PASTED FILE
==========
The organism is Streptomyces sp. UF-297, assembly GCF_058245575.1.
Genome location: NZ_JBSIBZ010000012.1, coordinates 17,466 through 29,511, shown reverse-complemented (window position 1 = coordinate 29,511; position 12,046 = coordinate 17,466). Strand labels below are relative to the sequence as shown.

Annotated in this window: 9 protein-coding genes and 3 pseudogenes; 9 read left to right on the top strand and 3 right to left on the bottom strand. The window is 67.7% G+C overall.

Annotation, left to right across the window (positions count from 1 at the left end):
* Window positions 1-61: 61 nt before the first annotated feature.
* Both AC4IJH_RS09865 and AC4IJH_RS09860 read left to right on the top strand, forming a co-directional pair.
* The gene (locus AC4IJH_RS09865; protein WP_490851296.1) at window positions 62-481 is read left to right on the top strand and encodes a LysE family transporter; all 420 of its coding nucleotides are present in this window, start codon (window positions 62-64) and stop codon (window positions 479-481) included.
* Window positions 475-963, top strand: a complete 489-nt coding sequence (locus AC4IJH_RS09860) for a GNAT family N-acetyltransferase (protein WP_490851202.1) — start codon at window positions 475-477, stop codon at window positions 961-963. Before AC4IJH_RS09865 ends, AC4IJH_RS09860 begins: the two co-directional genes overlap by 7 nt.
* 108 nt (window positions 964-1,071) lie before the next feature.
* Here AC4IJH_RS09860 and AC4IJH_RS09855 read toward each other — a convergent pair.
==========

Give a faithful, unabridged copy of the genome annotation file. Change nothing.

The organism is Streptomyces sp. UF-297, assembly GCF_058245575.1.
Genome location: NZ_JBSIBZ010000012.1, coordinates 17,466 through 29,511, shown reverse-complemented (window position 1 = coordinate 29,511; position 12,046 = coordinate 17,466). Strand labels below are relative to the sequence as shown.

Annotated in this window: 9 protein-coding genes and 3 pseudogenes; 9 read left to right on the top strand and 3 right to left on the bottom strand. The window is 67.7% G+C overall.

Annotation, left to right across the window (positions count from 1 at the left end):
* Window positions 1-61: 61 nt before the first annotated feature.
* Both AC4IJH_RS09865 and AC4IJH_RS09860 read left to right on the top strand, forming a co-directional pair.
* The gene (locus AC4IJH_RS09865; protein WP_490851296.1) at window positions 62-481 is read left to right on the top strand and encodes a LysE family transporter; all 420 of its coding nucleotides are present in this window, start codon (window positions 62-64) and stop codon (window positions 479-481) included.
* Window positions 475-963, top strand: a complete 489-nt coding sequence (locus AC4IJH_RS09860) for a GNAT family N-acetyltransferase (protein WP_490851202.1) — start codon at window positions 475-477, stop codon at window positions 961-963. Before AC4IJH_RS09865 ends, AC4IJH_RS09860 begins: the two co-directional genes overlap by 7 nt.
* 108 nt (window positions 964-1,071) lie before the next feature.
* Here AC4IJH_RS09860 and AC4IJH_RS09855 read toward each other — a convergent pair.